Photograph facing p.216. Bicycle Corps, Strike Camp, Coonamble, 1902.






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As I have elsewhere shown, the shearers' strikes were carried out very much in military style, except that arms were not used. In 1891 a message came to Bourke, N.S.W., from St. George, Queensland, asking for volunteers in the shape of some good unionists to give the “boys” in Queensland a hand. One of the first to volunteer was a young man who stands inches over six feet in height—by name Donald Macdonell—whose Highland strain in blood, as well as his staunch union principle, made him eager for the fray. About a dozen others joined him; and, mounting their steeds, they rode away over the border, three hundred miles to do ere they reached the St. George camp. On the way they picked up other volunteers, and arrived about twenty strong.

One of the first jobs allotted the new contingent was to interview the “scabs” at Noondoo Station. As the police were about and on the watch, they had to take a roundabout course, but finally, by riding straight across country—cutting the wire fences where they met them—they got close to the place they sought. After making their horses safe, they waited till midnight ere they approached the hut containing the “scabs.” One or two of the unionists knew the place, and every detail of the interior of the hut. It was known that one of the “scabs” was a big, powerful man, and a great bully, who always slept with a revolver under his pillow, so our tall friend Donald, and another giant named Driscoll, who happened to know where the bully slept, were to be the first to rush the hut, so


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that they could safely disarm him. The raid was made at midnight, when they rushed the bully's bed, but it was empty!

Word had been sent to Noondoo, so that day the manager had sworn in seventeen special constables; and no sooner did he hear of the arrival of the unionists than he read the Riot Act. No notice was taken of his doing so, however, and a general argument followed, lasting until daylight, and resulting in the “scabs” being morally suaded to leave with the unionists. This made the party a very strong one, probably fifty or sixty at least. They rode away towards Doondi, another station belonging to the same owners. They were unaware that shearing was actually in progress, but as the first of the cavalcade was riding along the road, they came across two men who were passing just then, and on inquiry learned that shearing had begun. They at once made for the shed and invaded the hut, some of the “scabs” from Noondoo being the roughest in dealing with the Doondi “scabs.”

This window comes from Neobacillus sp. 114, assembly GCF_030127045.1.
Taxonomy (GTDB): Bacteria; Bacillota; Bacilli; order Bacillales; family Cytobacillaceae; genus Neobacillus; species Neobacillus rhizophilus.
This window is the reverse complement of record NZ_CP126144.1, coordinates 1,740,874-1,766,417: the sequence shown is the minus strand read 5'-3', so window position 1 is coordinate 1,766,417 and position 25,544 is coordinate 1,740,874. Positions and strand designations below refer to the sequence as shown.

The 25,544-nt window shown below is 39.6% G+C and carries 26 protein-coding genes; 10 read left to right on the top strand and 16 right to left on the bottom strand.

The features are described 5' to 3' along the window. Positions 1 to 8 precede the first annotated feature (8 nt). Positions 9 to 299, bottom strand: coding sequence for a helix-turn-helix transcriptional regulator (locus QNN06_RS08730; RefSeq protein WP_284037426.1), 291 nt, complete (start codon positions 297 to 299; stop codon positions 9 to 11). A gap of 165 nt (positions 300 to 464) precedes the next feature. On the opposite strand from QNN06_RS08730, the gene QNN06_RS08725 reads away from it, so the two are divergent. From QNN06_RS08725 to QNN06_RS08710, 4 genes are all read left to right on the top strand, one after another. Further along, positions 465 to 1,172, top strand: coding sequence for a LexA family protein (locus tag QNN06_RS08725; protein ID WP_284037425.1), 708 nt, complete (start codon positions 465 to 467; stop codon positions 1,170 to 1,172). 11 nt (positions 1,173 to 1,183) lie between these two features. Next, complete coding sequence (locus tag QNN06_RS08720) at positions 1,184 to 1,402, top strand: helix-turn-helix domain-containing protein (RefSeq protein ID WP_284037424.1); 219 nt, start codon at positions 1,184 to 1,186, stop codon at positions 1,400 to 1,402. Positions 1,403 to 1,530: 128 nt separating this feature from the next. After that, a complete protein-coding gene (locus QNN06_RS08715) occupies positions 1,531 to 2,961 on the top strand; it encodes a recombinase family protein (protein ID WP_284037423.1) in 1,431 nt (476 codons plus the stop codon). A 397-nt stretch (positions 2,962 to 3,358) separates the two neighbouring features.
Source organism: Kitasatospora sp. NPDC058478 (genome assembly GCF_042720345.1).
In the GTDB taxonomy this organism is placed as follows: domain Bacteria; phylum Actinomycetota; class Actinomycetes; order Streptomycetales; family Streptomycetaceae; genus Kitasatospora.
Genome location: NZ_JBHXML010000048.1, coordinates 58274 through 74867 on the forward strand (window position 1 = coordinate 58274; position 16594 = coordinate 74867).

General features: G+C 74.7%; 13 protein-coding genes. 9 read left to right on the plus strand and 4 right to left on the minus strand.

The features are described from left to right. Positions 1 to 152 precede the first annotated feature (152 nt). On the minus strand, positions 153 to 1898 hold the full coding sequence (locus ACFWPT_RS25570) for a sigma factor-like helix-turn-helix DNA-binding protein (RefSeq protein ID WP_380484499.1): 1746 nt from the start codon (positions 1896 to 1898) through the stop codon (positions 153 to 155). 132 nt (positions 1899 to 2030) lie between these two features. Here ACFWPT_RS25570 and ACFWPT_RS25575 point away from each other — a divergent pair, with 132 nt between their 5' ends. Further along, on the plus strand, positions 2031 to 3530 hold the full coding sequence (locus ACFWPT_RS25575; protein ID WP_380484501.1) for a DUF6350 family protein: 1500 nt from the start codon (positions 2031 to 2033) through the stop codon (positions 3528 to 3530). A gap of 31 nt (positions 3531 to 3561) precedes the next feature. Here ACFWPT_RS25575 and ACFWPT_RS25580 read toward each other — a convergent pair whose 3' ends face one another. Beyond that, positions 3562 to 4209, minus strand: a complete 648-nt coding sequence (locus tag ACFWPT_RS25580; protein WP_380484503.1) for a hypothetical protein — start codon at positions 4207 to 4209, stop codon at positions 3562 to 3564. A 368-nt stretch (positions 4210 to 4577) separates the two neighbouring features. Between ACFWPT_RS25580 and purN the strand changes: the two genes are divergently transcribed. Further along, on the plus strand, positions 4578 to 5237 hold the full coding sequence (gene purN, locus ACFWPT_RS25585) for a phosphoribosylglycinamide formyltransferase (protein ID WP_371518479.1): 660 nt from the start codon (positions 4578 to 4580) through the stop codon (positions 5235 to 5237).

One man was sitting on the table quietly cutting an apple with his pocket knife. As he had nothing to say, big Jack Driscoll, one of the unionist leaders, put his hand on his arm to urge him to say what he was going to do, when the man suddenly made a dash at Driscoll with the knife, and actually drew blood, in spite of his efforts to dodge it. In a few seconds the man was removed from the table and landed outside, considerably knocked about. One of the converts from Noondoo lifted a nail-can and bashed the apple-eater on the head with it, cutting him severely.




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Amongst those in the hut was a constable in plain clothes. He was there in order to identify men afterwards. Having cleared these two stations of “scabs,” the party returned to St. George. They were camped there when word came out that the police were going to make a raid on the camp on the Monday morning following. A number of the active spirits who knew they were wanted left before daylight to go and look for their horses.

Our friend Macdonell did not, however, though he had been one of the most prominent in speech as well as in action. He lay in his tent asleep when the raid was made. On being awakened by the noise he sat up, and was just about to put on his trousers when the fly of the tent was thrown open, and the inspector, together with the constable who had been at Doondi in plain clothes, looked in. The constable was asked by the inspector if he recognised “this man.” The constable, after looking at him, said he did not; so the fly was closed, and Donald Macdonell escaped at least three months' imprisonment. Had he been dressed and stood up, his height would have put him away, as he and Driscoll were the tallest men in the crowd. Donald Macdonell, who was later secretary of the Bourke Branch of the A.W.U., and is now General Secretary and a member of the State Parliament of New South Wales, claims ever since his escape that sleeping-in has its advantages sometimes.